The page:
“So tonight I’ll present for your hisses and boos, a cavalcade of characters who always must lose. The villains.” Yes, the second half of the special, narrated by the Wicked Queen’s Magic Mirror, was dedicated to Disney villains. The villains up to that point anyway, which meant the “newest” one was the vaguely Carol-Burnett-looking Madame Medusa from The Rescuers. Even in the 80s, that meant no Horned King. No Professor Rattigan. No Ursula. I used to wonder why they never updated it to include newer villains, but Hans Conried, who played the Mirror (as well as Captain Hook), died in 1982. Not that he was the original Mirror, (or “The Slave in the Magic Mirror“, as the imprisoned spirit from Snow White and Seven Dwarfs is formally known) that was character actor Moroni Olsen. And he wasn’t the last; the late Tony Jay voiced the mirror for Disney’s Fantasmic! light show, and Corey Burton replaced him. As great as those guys were, their Mirrors were far more serious and cold. Conried’s Mirror, all green face paint and snark, was singularly suited for advocating the under-appreciated villains. For me, to this day, he’s definitely the most memorable Magic Mirror. Well, him and Paul Winfield.
A Disney Halloween aired on the Disney Channel until the late nineties. These days, you can only find it on Youtube (until Disney’s poopypants lawyers remove it). Same goes for Mr. Boogedy and Bride of Boogedy. Again, it’s not so much that they’re not showing the stuff I grew up with; it’s that nothing came along to take their place. That’s lame.
At least Halloween episodes of your favorite TV shows are still a thing. The undisputed kings of Halloween episodes were Roseanne and The Simpsons. The Connor family went all-out for Halloween, setting up elaborate haunted houses and costumes. And the Treehouse of Horror episodes of The Simpsons were must-see TV, especially when they started showing marathons. Of course, ever since FOX got the rights to air the World Series, The Simpsons Halloween special has frequently been pushed back to November; as late as the seventh, or as early as October seventh, 24 days before Halloween, like it was this year.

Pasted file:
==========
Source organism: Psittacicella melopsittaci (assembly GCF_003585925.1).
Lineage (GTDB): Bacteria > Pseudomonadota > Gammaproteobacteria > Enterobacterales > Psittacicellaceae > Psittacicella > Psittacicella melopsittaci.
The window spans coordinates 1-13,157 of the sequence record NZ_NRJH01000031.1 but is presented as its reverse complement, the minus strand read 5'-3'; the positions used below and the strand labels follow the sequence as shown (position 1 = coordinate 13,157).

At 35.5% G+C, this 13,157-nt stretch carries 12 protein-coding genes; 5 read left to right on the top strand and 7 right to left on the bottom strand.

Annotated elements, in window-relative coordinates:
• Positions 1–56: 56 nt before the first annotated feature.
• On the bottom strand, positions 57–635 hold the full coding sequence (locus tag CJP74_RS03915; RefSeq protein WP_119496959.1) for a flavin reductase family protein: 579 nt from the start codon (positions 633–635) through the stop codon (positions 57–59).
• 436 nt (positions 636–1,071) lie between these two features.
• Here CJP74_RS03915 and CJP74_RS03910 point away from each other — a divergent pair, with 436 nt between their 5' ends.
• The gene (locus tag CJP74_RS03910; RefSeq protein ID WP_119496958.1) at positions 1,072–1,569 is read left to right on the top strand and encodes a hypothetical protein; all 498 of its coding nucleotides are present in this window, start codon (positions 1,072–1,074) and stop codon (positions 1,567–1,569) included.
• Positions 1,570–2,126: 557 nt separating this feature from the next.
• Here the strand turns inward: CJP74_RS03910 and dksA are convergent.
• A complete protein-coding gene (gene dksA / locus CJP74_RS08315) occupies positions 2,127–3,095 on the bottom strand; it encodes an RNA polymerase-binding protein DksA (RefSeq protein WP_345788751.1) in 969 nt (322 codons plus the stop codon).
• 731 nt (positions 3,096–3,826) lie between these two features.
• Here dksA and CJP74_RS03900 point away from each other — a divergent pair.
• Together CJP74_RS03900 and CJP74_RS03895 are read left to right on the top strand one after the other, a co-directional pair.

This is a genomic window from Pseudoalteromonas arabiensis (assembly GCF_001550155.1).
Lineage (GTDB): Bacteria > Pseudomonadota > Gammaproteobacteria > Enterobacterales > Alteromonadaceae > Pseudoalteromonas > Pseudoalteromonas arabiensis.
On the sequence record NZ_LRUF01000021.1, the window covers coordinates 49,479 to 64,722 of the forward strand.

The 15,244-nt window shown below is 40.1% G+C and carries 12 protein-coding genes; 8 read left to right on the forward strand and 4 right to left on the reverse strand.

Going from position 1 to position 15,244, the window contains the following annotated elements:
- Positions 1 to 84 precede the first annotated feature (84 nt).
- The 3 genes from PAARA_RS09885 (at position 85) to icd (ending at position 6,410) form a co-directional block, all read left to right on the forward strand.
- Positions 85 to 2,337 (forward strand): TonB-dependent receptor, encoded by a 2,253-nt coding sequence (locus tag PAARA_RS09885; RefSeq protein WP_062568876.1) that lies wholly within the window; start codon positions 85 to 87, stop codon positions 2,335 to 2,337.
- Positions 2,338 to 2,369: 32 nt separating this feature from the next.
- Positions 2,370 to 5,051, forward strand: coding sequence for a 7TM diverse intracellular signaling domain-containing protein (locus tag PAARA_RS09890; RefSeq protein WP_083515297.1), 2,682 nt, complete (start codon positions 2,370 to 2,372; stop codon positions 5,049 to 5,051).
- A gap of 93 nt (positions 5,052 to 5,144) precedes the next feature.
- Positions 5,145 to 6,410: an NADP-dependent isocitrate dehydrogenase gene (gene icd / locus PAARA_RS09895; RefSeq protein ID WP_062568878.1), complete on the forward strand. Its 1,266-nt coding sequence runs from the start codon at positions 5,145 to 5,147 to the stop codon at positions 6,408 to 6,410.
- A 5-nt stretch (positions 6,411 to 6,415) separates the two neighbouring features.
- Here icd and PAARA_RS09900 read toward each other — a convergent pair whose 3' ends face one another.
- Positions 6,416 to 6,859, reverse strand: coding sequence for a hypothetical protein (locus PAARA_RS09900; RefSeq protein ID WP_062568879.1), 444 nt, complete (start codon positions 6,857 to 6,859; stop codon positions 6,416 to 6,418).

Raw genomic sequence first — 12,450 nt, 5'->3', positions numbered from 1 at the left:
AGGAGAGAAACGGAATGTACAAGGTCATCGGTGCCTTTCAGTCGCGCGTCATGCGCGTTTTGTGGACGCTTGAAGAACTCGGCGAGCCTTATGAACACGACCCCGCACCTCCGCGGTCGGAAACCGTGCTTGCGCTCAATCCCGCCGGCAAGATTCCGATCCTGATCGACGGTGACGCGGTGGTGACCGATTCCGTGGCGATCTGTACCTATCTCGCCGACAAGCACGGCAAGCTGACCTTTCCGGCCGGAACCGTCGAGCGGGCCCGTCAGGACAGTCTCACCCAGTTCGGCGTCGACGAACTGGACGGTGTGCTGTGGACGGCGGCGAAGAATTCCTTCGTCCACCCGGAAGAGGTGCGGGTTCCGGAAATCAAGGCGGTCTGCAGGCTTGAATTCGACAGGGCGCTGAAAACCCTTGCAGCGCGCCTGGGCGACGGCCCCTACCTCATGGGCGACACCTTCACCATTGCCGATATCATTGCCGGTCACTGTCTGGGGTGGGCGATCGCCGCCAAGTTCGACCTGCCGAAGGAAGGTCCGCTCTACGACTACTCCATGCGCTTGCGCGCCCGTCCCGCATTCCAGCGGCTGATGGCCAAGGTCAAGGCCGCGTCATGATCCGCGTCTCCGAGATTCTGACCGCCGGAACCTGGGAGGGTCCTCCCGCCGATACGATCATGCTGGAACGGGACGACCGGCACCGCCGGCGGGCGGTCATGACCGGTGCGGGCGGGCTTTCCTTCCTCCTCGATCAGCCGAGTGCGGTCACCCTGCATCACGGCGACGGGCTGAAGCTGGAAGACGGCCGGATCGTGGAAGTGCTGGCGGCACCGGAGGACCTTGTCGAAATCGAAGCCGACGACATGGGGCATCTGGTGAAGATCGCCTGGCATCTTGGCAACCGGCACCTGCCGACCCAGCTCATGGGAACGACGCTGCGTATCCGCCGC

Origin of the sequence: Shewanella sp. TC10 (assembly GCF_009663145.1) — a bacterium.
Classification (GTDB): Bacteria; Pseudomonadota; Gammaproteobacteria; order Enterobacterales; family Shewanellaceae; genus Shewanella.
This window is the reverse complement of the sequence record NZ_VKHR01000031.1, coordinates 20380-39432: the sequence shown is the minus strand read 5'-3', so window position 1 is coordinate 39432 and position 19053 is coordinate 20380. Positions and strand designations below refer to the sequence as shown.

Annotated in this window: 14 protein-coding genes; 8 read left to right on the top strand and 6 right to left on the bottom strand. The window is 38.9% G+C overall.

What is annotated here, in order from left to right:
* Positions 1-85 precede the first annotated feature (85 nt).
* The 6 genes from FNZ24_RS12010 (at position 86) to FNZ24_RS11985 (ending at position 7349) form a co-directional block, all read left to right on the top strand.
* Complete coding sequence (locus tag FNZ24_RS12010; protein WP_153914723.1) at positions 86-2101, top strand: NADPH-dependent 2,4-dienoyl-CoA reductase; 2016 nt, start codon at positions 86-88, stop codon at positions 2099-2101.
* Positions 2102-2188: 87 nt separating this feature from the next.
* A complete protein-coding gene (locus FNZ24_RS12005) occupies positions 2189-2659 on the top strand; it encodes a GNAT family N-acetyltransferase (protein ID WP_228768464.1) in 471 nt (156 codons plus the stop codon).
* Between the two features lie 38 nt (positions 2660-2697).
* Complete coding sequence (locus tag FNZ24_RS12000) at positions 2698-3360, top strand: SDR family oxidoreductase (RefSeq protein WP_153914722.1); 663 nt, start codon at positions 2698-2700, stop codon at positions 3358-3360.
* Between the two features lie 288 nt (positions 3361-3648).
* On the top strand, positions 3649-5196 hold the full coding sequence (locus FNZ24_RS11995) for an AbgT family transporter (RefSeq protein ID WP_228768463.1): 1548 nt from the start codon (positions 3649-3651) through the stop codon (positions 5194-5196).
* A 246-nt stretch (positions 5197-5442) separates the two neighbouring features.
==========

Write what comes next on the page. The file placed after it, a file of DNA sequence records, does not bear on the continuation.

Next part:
Not that it matters. The Simpsons is awful and sad now. Even when the show started it’s decline (The moment the name “Armin Tamzarian” was uttered, or if you’re impossibly generous, the moment they retconned Homer and Marge’s first date from the 1970s to the 1990s. Ugh.) the annual Halloween episodes offered a brief glimmer of the show’s former greatness. But eventually even they sucked eggs, opting to spoof any old movie instead of sticking with the horror theme. A.I. and Avatar are not horror movies. Neither is Mr. and Mrs. Smith. Really, Simpsons “writers”? There’s tons of horror movies out there. Don’t you guys have Netflix?
I guess the only saving grace for modern Halloween is that ABC still shows It’s the Great Pumpkin, Charlie Brown, if only to prevent the Great Pumpkin himself from rising from the Pumpkin Patch and beating television programming executives to death with their own spines. But where’s Garfield’s Halloween Adventure? Replaced by Scared Shrekless. In twenty years, will someone be complaining about how they don’t show “classics” like Scared Shrekless anymore? Is that the future we’re doomed to? Now that’s scary.